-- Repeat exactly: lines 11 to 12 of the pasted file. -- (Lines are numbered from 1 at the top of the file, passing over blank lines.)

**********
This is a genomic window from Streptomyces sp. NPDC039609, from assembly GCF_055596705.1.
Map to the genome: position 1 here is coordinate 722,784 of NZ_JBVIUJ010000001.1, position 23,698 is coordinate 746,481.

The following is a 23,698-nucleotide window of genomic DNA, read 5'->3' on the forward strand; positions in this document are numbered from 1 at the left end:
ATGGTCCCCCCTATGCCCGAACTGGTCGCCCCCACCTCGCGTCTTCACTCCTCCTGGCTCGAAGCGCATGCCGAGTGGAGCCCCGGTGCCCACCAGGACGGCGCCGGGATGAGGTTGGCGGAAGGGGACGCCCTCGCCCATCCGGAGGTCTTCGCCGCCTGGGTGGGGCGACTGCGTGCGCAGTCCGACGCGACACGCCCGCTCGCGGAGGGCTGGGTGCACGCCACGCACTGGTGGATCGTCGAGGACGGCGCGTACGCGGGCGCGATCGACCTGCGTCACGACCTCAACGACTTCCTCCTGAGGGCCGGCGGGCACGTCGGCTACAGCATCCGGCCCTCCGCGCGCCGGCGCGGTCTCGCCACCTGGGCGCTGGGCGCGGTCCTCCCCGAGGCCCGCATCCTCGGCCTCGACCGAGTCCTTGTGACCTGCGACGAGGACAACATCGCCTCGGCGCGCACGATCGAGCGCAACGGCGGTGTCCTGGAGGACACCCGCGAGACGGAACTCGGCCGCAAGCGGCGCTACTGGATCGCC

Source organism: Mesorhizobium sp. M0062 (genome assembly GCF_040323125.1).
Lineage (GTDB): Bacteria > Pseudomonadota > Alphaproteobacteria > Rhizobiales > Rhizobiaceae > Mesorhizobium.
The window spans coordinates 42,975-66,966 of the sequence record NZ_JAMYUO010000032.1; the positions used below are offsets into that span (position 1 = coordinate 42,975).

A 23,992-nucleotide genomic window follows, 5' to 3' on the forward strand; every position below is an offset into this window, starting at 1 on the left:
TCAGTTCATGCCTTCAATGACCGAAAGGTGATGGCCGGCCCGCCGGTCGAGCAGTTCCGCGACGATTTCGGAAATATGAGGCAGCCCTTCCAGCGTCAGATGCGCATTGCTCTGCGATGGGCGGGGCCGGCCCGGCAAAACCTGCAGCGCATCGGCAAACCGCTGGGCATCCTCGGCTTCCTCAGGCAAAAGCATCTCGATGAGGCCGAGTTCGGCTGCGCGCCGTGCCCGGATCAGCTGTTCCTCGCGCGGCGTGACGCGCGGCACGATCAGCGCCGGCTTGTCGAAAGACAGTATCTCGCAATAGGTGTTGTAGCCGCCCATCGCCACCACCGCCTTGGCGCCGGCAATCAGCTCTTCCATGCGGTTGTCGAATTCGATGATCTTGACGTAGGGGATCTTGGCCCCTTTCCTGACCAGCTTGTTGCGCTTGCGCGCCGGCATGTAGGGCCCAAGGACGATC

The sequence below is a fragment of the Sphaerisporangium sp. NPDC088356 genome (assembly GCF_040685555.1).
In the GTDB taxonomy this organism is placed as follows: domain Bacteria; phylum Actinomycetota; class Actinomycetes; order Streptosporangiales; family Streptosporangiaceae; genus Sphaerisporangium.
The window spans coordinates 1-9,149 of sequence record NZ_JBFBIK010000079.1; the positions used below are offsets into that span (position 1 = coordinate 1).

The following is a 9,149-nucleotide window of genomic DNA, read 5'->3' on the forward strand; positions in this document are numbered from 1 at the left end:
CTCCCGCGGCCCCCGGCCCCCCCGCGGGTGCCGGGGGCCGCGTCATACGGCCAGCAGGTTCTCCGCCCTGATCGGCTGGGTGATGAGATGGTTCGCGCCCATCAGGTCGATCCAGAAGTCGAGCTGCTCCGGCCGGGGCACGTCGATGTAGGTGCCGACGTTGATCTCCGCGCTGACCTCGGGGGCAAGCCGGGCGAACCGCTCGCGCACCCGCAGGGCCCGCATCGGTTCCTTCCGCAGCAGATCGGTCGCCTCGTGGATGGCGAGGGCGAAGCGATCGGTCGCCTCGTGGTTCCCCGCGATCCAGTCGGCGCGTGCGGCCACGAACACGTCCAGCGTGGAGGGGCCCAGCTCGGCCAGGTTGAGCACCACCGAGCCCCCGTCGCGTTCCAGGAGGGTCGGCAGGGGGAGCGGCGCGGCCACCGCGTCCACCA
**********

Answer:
In the GTDB taxonomy this organism is placed as follows: domain Bacteria; phylum Actinomycetota; class Actinomycetes; order Streptosporangiales; family Streptosporangiaceae; genus Sphaerisporangium.
The window spans coordinates 1-9,149 of sequence record NZ_JBFBIK010000079.1; the positions used below are offsets into that span (position 1 = coordinate 1).